- DO make sure everyone has appropriate footwear and are clear about expected behaviour around hazards that might be present on your walk (mushrooms, berries, wasps, water etc.) You may also need to check your schools policies around this.
- DO think through how and where you will manage toilet breaks!
- DO ensure your children are clear about the differences between a natural object and man-made. Make sure you set boundaries on what can be collected or touched BEFORE starting your hunt. E.g. are they allowed to collect leaves, birds’ nests and insects? Or is it best to take photos of their finds instead?
- DO insist on treating everything you find with the utmost respect and curiosity.
- DO make sure you build lots of stops into your nature walk to listen, look closely and breathe deeply…
- DO set up a classroom nature table when you get back for them to display their treasures on and discuss their finds.
- DO make a brainstorm before you start about what things the children think they’ll hear/smell/ see etc. Specifically discuss native species or introduced species that you expect to come across. Revisit the brainstorm after the walk and do some class wide sharing of what they found. Add some more words to the brainstorm to describe what they actually heard/smelled/saw!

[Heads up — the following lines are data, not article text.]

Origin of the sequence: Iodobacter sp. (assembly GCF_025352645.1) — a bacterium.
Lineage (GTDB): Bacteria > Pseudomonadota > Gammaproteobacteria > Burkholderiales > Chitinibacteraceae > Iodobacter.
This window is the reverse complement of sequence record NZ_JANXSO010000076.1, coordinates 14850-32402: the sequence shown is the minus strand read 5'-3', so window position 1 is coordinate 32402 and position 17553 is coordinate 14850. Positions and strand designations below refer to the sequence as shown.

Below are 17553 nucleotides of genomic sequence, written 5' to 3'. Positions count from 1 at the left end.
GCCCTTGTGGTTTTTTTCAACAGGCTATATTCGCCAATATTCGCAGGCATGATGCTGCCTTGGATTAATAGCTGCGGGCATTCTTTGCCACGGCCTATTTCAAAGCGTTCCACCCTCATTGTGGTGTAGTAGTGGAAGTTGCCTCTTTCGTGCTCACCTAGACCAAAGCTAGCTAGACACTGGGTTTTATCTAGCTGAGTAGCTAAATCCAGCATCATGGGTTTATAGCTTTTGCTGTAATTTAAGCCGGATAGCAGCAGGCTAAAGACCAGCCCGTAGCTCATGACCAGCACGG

- Do use their experiences as a spring board for deeper learning (art, science, writing, sorting, grouping & graphing, researching, displaying and presenting etc.)
- DO think about taking the following items (these sheets are available as free printables and are perfect to support your pre-walk discussions!)
~FREE PRINTABLES~ Nature walk posters (explorers kit must-haves) Available here!
- In addition to the items listed above, you may also want to include reference materials to help you identify the insects, plants and birds you might find. A scavenger hunt personalised to your local area will also help your distractible students stay focused. You might want to set up a ‘bag-base’ in the centre of your exploration area for the children to return to and collect equipment as they need it.
- DON’T over or under estimate your student’s prior nature exploration experiences. Many children have never walked barefoot in long grass or enjoyed sitting quietly, watching insects… whereas others may be very experienced in making leaf boats, grass whistles and huts! Make sure you’ve identified the children that may need some guidance before setting out and buddied them up with an enthusiastic peer.
~FREE PRINTABLES~ These seasonal nature walk recording sheets are the perfect follow up activities.
Happy nature walking,